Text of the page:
Sunshine After the Rain: Consumer Confidence and the Economy

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The U.S. Consumer Confidence Index has stabilized after experiencing a sharp decline caused by COVID-19. This suggests consumers are beginning to improve their sentiments towards the economy and its resiliency. 

The Consumer Confidence Index (CCI) tracks consumer optimism based on saving and spending behaviours. The index is composed of opinions on current economic conditions (Present Situations Index) and futures expectations (Future Expectations Index)

Consumer spending is a powerful driver of economic spending in industrialized economies, accounting for 70% of the U.S.’s GDP. 

Manufacturers, retailers, banks, investors and government agencies often rely on consumer indicators to guide their actions. 

When waning confidence is perceived, manufactures may decrease their inventories in anticipation of decreased consumer spending and may delay executing on new projects. 

This can lead to a cascade of events, such as decreased occupations in reflection to decreased demand which can result in a positive feedback loop if consumer sentiments do not change. Moving the economy further away from equilibrium.

What’s the news with the CCI Index? 

“Following two months of rapid decline, the free-fall in Confidence stopped in May,” says Lynn Franco, Senior Director of Economic Indicators at The Conference Board.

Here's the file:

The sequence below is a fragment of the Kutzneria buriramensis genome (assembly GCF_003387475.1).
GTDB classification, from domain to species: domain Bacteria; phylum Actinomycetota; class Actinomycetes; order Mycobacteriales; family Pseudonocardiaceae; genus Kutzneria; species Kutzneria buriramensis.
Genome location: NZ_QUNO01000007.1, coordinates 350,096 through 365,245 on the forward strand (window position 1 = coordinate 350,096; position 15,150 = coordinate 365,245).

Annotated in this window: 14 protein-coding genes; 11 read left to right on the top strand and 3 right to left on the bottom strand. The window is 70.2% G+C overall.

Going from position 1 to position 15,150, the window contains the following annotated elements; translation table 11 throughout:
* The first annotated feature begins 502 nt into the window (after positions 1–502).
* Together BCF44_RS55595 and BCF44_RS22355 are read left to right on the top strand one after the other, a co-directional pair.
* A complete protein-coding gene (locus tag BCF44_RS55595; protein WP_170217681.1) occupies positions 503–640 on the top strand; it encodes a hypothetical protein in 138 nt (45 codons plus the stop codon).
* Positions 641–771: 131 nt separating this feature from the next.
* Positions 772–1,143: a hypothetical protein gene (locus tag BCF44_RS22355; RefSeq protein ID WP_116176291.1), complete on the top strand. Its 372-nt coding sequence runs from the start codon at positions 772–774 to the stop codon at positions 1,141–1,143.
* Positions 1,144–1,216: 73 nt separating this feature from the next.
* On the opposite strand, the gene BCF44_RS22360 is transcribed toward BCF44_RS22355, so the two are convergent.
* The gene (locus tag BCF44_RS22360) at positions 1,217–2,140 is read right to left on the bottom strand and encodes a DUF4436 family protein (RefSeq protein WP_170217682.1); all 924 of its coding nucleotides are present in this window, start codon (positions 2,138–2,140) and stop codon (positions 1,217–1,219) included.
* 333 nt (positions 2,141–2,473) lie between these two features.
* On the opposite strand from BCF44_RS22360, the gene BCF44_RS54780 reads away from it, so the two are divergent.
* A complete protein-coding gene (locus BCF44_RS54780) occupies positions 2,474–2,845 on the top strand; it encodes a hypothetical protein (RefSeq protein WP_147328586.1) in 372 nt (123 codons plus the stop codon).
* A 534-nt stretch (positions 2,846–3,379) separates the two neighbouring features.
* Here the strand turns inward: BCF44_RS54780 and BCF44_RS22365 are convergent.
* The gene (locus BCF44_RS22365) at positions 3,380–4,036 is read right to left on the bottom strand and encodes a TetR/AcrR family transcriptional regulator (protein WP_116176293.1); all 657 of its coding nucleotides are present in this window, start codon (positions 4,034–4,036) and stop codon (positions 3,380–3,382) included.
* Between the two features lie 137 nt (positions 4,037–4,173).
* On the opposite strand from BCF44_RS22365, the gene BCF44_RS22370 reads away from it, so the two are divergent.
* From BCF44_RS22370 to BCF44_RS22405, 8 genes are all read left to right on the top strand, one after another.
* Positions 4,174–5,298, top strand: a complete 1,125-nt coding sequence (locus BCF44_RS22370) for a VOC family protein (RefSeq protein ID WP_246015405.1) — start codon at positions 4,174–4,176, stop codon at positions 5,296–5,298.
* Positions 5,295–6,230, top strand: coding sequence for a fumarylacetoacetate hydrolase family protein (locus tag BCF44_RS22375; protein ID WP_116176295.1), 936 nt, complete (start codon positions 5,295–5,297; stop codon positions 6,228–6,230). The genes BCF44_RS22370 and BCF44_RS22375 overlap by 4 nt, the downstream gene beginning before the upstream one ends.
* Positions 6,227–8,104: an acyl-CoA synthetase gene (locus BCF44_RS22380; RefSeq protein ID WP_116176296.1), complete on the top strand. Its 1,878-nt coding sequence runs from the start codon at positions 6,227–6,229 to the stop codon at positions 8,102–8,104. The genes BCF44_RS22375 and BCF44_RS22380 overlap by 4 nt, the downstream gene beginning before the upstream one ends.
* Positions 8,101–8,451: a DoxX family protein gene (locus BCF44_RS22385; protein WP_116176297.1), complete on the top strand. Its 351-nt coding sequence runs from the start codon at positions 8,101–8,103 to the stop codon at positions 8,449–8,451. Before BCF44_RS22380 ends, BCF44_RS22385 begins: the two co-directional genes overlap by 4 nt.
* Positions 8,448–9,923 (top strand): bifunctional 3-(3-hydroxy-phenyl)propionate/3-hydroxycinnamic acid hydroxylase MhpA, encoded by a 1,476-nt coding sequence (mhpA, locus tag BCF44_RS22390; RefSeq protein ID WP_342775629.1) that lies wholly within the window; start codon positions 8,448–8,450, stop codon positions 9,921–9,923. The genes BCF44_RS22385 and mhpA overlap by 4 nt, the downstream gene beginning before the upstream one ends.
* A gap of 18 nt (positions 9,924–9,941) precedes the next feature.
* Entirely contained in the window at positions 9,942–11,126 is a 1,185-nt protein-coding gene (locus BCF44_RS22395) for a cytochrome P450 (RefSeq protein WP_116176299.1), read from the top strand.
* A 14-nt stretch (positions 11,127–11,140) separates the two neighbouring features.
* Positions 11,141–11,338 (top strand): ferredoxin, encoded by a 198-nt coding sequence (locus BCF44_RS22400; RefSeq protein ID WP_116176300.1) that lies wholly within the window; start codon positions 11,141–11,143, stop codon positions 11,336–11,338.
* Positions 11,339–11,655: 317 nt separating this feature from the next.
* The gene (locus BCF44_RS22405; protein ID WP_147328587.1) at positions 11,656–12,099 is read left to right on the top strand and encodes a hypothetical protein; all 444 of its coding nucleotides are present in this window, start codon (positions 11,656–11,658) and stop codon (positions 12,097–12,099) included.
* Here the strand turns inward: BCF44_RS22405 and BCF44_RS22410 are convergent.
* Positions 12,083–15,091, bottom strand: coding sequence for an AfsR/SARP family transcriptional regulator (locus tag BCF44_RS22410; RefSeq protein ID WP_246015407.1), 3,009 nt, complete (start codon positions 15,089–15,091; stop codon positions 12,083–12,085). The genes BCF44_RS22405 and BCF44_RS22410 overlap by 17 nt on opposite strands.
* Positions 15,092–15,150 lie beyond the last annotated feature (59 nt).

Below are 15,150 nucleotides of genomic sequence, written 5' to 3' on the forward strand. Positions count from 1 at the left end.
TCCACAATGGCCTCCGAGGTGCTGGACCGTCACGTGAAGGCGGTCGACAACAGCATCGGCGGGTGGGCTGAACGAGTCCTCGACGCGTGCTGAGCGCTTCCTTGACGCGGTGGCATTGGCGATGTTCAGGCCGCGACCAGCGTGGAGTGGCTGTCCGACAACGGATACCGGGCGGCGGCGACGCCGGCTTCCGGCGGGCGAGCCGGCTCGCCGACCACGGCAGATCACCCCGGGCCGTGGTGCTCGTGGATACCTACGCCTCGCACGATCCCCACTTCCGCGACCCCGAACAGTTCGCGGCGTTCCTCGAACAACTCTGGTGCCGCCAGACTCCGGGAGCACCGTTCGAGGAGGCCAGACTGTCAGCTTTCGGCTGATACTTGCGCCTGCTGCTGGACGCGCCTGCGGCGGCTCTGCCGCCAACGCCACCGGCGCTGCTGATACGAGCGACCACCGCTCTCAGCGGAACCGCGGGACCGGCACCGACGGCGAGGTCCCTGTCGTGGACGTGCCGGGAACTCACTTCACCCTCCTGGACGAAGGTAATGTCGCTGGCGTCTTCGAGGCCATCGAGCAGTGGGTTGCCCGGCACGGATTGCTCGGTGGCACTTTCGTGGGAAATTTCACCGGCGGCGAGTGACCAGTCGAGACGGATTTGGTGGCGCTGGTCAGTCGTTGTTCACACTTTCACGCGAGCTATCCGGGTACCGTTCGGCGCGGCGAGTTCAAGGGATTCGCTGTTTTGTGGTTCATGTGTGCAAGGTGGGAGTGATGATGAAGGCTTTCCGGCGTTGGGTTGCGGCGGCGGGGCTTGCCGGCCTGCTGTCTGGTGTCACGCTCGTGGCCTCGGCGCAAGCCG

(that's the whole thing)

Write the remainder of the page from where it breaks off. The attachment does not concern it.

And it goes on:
The Consumer Confidence Index has been relatively stable for May, increasing from 85.7 in April to 86.6. Suggesting Americans are optimistic in the recovery of the economy following the COVID-19 pandemic. 

The effects of COVID-19 have mainly been reflected in the Present Situation Index, which suffered a 100 point hit since the beginning of the pandemic. 

Recent data suggests a moderate increase in short term sentiments which may be a reflection of the economy gradually re-opening. Although, consumers still remain weary of their financial prospects. Consumers are especially concerned with inflation. Which would lead to a decrease in purchasing power resulting in lower spending and a snowball of effects on the economy with the possibility of a boom and bust scenario.

Present Situation Index:

  • Consumers’ current business and labour market condition sentiment declined from 73.0 in April to 71.1
  • Consumer opinions on:
      • Current conditions for business are “good” decreased from 19.3 to 16.3
      • Current conditions for business are “bad” increased from 45.3 to 52.1
      • Jobs are plentiful decreased from 18.8 to 17.4
      • Jobs are hard to get decreased from 34.5 to 27.8

Expectations Index:

  • Consumers’ expectations for income, business and market condition in the near term rose from 94.3 in April to 96.9
  • Consumers opinions on:
      • Business conditions improving over the next 6 months increased from 39.8 to 43.3
      • Business condition worsening over the next 6 months decreased from 25.1 to 21.4
      • Greater jobs in the coming months decreased from 41.2 to 39.3
      • Fewer jobs in the coming months decreased from 21.2 to 20.2
      • Increase in short-term income prospects decreased from 17.2 to 14.0
      • Decline in short-term income prospects decreased from 18.4 to 15.0

 

Considering the improvement in consumer sentiments, the recent rallies observed in the Nasdaq Composite, S&P 500 and Dow Jones Industrial Average are warranted. 

Potential threats to the future of the economy include:

 

Harmanveer Randhawa

Equity Research Analyst

Student of Financial Modelling and Applied Mathematics at the University of Western Ontario. Applying analytical skills in search of valuable opportunities. Cool headed, logical, not afraid to capitalize on risk and go against the crowd.

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